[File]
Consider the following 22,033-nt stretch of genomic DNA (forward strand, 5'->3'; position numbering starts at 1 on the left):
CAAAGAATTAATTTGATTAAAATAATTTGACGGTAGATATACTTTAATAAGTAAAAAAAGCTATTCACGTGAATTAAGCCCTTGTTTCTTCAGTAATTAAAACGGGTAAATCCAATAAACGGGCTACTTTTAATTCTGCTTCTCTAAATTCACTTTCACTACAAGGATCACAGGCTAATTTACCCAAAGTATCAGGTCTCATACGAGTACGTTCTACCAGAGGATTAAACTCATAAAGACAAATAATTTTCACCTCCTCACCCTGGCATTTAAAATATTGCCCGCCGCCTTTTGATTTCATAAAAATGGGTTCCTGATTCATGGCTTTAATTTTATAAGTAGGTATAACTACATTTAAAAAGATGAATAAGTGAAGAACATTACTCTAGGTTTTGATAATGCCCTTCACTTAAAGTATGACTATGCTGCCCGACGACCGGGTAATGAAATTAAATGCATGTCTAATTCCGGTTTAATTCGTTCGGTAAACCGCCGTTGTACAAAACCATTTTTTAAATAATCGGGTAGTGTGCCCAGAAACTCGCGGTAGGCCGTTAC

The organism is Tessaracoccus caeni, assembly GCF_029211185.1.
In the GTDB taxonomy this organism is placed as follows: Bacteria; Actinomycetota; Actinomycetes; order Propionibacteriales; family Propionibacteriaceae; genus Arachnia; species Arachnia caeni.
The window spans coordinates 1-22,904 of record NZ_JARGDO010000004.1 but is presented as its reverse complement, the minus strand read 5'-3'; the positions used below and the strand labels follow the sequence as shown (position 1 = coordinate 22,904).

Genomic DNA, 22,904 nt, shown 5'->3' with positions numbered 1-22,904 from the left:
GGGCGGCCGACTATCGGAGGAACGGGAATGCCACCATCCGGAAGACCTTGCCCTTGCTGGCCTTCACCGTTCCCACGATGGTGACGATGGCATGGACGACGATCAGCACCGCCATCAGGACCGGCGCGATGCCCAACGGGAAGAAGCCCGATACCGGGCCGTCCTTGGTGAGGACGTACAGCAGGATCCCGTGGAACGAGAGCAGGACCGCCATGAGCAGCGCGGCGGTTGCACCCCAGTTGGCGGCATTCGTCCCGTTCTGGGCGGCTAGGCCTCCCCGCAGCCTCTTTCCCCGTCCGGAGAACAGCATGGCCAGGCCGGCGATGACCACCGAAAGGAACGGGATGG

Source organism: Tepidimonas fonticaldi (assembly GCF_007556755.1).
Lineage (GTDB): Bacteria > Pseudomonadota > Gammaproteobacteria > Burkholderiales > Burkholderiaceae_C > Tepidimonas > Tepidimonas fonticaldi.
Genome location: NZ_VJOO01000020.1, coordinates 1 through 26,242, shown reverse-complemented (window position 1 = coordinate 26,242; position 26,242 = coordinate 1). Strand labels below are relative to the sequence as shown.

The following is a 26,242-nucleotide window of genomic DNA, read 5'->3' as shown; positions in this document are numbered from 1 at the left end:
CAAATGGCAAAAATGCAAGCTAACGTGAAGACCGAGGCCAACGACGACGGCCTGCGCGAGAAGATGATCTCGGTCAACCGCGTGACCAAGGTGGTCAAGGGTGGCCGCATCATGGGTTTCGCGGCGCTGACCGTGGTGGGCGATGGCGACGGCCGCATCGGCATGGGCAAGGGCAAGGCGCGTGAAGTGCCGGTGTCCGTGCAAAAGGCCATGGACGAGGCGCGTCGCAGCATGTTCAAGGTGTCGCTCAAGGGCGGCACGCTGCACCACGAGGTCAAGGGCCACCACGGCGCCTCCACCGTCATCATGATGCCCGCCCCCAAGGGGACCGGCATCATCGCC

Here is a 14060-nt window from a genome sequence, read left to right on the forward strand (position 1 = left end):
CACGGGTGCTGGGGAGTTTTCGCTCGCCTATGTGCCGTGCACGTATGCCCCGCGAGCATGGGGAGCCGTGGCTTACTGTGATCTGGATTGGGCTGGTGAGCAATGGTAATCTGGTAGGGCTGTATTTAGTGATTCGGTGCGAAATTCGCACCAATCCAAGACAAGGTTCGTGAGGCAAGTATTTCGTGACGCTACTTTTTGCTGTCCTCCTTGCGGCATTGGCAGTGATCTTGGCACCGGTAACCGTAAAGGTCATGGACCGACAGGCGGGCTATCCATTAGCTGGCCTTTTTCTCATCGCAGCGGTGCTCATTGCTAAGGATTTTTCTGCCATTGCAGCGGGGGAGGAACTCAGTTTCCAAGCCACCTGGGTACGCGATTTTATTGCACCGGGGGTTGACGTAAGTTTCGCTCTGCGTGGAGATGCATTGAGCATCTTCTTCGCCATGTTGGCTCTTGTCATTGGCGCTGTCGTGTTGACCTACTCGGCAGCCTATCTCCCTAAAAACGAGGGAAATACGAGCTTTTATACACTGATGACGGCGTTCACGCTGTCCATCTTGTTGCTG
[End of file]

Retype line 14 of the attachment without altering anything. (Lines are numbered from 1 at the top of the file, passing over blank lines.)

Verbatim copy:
CACGGGTGCTGGGGAGTTTTCGCTCGCCTATGTGCCGTGCACGTATGCCCCGCGAGCATGGGGAGCCGTGGCTTACTGTGATCTGGATTGGGCTGGTGAGCAATGGTAATCTGGTAGGGCTGTATTTAGTGATTCGGTGCGAAATTCGCACCAATCCAAGACAAGGTTCGTGAGGCAAGTATTTCGTGACGCTACTTTTTGCTGTCCTCCTTGCGGCATTGGCAGTGATCTTGGCACCGGTAACCGTAAAGGTCATGGACCGACAGGCGGGCTATCCATTAGCTGGCCTTTTTCTCATCGCAGCGGTGCTCATTGCTAAGGATTTTTCTGCCATTGCAGCGGGGGAGGAACTCAGTTTCCAAGCCACCTGGGTACGCGATTTTATTGCACCGGGGGTTGACGTAAGTTTCGCTCTGCGTGGAGATGCATTGAGCATCTTCTTCGCCATGTTGGCTCTTGTCATTGGCGCTGTCGTGTTGACCTACTCGGCAGCCTATCTCCCTAAAAACGAGGGAAATACGAGCTTTTATACACTGATGACGGCGTTCACGCTGTCCATCTTGTTGCTG